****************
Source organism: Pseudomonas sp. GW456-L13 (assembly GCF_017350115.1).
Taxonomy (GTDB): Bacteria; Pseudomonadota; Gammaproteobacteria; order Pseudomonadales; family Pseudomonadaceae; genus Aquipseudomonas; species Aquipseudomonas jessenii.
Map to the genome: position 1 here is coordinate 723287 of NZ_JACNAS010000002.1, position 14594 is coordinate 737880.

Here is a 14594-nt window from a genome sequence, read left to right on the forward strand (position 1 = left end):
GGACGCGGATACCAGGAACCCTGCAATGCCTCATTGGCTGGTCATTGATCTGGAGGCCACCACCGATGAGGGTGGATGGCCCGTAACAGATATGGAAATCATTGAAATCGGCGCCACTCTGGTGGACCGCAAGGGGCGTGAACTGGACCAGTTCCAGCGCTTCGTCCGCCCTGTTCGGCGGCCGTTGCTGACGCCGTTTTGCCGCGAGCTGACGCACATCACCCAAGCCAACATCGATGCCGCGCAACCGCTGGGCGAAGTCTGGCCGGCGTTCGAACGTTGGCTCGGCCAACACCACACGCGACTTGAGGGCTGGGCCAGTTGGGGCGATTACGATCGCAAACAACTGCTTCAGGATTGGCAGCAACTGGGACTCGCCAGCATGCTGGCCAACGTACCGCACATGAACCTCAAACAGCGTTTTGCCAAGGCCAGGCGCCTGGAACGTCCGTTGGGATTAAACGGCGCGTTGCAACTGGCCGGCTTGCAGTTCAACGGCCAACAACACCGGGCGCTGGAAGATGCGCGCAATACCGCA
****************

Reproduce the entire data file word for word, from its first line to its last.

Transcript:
Source organism: Pseudomonas sp. GW456-L13 (assembly GCF_017350115.1).
Taxonomy (GTDB): Bacteria; Pseudomonadota; Gammaproteobacteria; order Pseudomonadales; family Pseudomonadaceae; genus Aquipseudomonas; species Aquipseudomonas jessenii.
Map to the genome: position 1 here is coordinate 723287 of NZ_JACNAS010000002.1, position 14594 is coordinate 737880.

Here is a 14594-nt window from a genome sequence, read left to right on the forward strand (position 1 = left end):
GGACGCGGATACCAGGAACCCTGCAATGCCTCATTGGCTGGTCATTGATCTGGAGGCCACCACCGATGAGGGTGGATGGCCCGTAACAGATATGGAAATCATTGAAATCGGCGCCACTCTGGTGGACCGCAAGGGGCGTGAACTGGACCAGTTCCAGCGCTTCGTCCGCCCTGTTCGGCGGCCGTTGCTGACGCCGTTTTGCCGCGAGCTGACGCACATCACCCAAGCCAACATCGATGCCGCGCAACCGCTGGGCGAAGTCTGGCCGGCGTTCGAACGTTGGCTCGGCCAACACCACACGCGACTTGAGGGCTGGGCCAGTTGGGGCGATTACGATCGCAAACAACTGCTTCAGGATTGGCAGCAACTGGGACTCGCCAGCATGCTGGCCAACGTACCGCACATGAACCTCAAACAGCGTTTTGCCAAGGCCAGGCGCCTGGAACGTCCGTTGGGATTAAACGGCGCGTTGCAACTGGCCGGCTTGCAGTTCAACGGCCAACAACACCGGGCGCTGGAAGATGCGCGCAATACCGCA